FSU CCJ 4601 - Exam 2 Required Reading Outline

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Exam 2 Required Reading OutlineBiosocial Criminology: Beaver – Chapter 2 (Pg. 50-70)Molecular Genetics• Each polynucleotide consists of a sugar phosphate backbone, and situated along each of the backbones is a sequence of nucleotides (bases)• The protein is what is ultimately responsible for bringing about phenotypes• Human Genetic Variation: Differences in DNA sequences (i.e., genotypic variance) can result in differences in phenotypes (i.e., phenotypic variance), including differences in antisocial phenotypes. o Another way of saying this is that genotypic variance has the potential to explain phenotypic variance.• Genes are inherited on threadlike structures called chromosomes• Each gene is found on a specific location on a specific chromosomeo The location where a gene is found is called a genetic locus. o Ex: A gene involved in the transmission of dopamine is found on chromosome #11• Short tandem repeats (STRs) = Microsatellites o In summary, microsatellites surface because of differences in the number of times that a short section of base pairs is repeated• Variable number of tandem repeats (VNTRs) = Minisatelliteso Keep in mind that the key difference between microsatellites and Minisatellites is the number of base pairs that is included in the repeat sequenceHow Genotypic Variance Can Produce Phenotypic Variance• Monogenic effect = OGOD (One Gene, One Disordero Single gene single phenotypeo Ex: sickle-cell anemia and Huntington’s diseaseo Monogenic effects can be due to recessive or dominant patterns of inheritance• Polygenic effecto (Same information as notes)• Pleiotropic effecto Ex: the allele that causes the disorder phenyliketonuria (PKU) also causes hair to lighten o There is some research indicating that an allele of the dopamine transporter gene (DAT1) is associated with increase in criminal involvement as well as increases in number of sex partnerso It is likely that part of the covariation between delinquency and many crime correlates are the result of pleiotropic effects, however, at this time there isn’t enough empirical research to provide definitive answersGenetic Polymorphisms and Antisocial Phenotypes• Table 2.1• Dopaminergic polymorphismso Dopamine is an excitatory neurotransmitter that activates postsynaptic dopamine receptors, making an action potential more likely to occur in the postsynaptic neurono Part of body’s natural reward system• Serotonergic polymorphismso Serotonin is a neurotransmitter with inhibitory properties and the release of serotonin is thought to reduce innate drives, regulate behaviors, and control impulses.o Two meta-analysis studies reported strong evidence indicating that low serotonin levels have a significant role in a greater involvement in criminal and aggressive behaviorso Importantly, the results also indicated the effect of serotonin was stronger and more consistent than were the effects of dopamine and norepinephrine• Enzymatic breakdown polymorphisms.o COMT metabolizes neurotransmitters such as dopamine, epinephrine, and norepinephrineo MAOA is one of the main enzymes responsible for breaking down neurotransmitters and, more specifically MAOA is involved in the catabolism of monoamine neurotransmitters, such as dopamine and serotoninSummary• The process by which genes ultimately create proteins is known as the central dogma of molecular biology• Alleles are alternative copies of genes• A gene that consists of at least two alleles is known as a genetic polymorphism• Polygenic effects are the main way in which genetic variance produces phenotypic variance• Genes work in a probabilistic fashion, where different alleles of a polymorphism can increase or decrease the odds of displaying a particular phenotype• Genes that are involved in neurotransmission are among the most promising candidate genes for antisocial phenotypes• COMT and MAOA are enzymes that breakdown neurotransmitters and terminate their activityChapter 3Gene X Environment Interactions• At the heart of GxE lies that fact that all people have their own unique genotype, and these unique genotypes produce different genetic predispositionso These predispositions, in turn, are responsible for creating differential susceptibilities to the same environments• Formal definitions of GxEs: the effect of the environment depends on the presence of genotype and the effect of genotype depends on the presence of the environmento Some genotypes are more sensitive to the environment than are other genotypes• The results of adoption-based studies have revealed that adoptees that have a biological parent who was arrested and an adoptive parent who was arrested are at greatest risk for becoming criminal. • The drawback to this line of research: genetic risk is modeled as a latent factor, meaning that we do not know the specific genes that are implicated in the GxE• In the past decade, research have moved away from modeling genetic risk as a latent factor and have begun to examine the effects that measured genetic polymorphisms have on behavioral phenotypes in the presence and absence of certain environmental stimuli • Caspi and colleagues conducted the first study to detect a GxE between a measured gene and a measured environment on a behavioral phenotypeo They hypothesized that a polymorphism in the promoter region of the MAOA gene (the gene that produces the enzyme, MAOA, which breaks down neurotransmitters) would affect susceptibility to childhood maltreatment.• It should be noted that not all research shows that genetic effects are more powerful in high-risk as opposed to low-risk environmentso Ex: Kevin Beaver et al. study • Other studies have also detected stronger genetic effects in low-risk rather than high-risk environmentso One of the most common explanations to these seemingly counterintuitive findings is that high-risk environments are so dominant that they can overshadow the effects that genes have on phenotypesGene X Environment Correlations• rGEs capture the processes by which genotype structures differential exposure to environments• There is reason to believe that rGEs may be more common that GxEs• Passive rGEs are the result of biological parents passing along genotype and an environment to their children• Evocative rGEs arise from genotype eliciting certain reactions from the environment and these reactions are positively correlated with genetic predispositiono Genes influence the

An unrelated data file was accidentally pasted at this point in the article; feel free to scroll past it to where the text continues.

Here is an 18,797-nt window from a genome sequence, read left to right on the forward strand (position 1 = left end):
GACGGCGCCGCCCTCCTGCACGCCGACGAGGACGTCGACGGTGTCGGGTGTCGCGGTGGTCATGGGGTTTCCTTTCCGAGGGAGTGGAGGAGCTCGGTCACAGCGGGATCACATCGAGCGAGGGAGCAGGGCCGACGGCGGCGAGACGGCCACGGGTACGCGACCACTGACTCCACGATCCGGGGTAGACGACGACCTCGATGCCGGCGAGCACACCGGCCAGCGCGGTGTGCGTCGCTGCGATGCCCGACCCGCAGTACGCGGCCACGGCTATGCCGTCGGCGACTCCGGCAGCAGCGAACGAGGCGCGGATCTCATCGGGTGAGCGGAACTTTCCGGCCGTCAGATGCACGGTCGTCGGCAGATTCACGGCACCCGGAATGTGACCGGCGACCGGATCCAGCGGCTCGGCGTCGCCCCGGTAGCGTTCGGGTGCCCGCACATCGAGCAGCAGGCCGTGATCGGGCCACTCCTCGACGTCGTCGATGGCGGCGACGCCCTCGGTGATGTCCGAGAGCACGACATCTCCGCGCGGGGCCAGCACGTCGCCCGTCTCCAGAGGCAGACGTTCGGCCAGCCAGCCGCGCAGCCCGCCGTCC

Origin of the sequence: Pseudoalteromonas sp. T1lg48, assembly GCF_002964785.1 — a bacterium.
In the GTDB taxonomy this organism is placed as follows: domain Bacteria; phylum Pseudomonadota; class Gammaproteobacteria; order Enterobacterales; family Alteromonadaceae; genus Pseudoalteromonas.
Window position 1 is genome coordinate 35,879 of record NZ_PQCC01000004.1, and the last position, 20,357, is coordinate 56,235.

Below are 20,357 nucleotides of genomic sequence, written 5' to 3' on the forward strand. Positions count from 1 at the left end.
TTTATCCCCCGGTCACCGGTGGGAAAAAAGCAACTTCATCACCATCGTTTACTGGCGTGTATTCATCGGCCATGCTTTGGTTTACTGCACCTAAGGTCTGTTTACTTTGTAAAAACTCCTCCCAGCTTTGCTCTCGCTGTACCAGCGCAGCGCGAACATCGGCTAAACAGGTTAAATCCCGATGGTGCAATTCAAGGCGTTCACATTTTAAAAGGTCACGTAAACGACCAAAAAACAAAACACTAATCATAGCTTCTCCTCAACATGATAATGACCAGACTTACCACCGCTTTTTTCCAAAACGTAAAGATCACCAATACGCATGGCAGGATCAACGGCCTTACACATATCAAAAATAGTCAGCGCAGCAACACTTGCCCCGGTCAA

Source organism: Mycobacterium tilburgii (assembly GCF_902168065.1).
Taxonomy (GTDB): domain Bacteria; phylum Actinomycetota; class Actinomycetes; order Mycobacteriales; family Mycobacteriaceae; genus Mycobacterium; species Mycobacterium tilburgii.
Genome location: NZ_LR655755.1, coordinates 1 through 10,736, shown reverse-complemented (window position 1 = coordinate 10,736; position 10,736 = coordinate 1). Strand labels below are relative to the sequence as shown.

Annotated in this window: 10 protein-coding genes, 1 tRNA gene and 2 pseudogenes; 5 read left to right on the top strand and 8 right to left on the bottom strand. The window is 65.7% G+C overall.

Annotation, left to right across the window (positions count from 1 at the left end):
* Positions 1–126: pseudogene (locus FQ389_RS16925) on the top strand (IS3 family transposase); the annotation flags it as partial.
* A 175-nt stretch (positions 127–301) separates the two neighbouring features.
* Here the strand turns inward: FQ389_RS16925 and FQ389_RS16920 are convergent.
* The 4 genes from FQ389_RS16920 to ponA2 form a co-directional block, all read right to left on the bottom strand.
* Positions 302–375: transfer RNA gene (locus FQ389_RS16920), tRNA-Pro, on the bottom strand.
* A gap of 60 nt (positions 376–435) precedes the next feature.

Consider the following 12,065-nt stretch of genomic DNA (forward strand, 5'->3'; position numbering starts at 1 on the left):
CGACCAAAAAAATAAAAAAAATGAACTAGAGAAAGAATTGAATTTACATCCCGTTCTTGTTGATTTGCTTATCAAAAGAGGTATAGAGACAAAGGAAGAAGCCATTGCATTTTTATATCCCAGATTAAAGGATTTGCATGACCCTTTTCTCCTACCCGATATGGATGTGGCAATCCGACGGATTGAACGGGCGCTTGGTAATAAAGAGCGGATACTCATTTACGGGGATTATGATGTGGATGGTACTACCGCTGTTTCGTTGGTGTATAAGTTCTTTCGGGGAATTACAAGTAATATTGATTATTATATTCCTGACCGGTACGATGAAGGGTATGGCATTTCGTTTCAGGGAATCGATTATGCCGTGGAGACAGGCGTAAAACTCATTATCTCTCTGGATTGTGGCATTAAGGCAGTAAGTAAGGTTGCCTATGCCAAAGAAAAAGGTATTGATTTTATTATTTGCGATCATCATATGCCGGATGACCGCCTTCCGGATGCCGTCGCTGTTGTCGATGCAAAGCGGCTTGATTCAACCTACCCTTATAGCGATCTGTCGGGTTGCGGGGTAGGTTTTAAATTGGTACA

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FSU CCJ 4601 - Exam 2 Required Reading Outline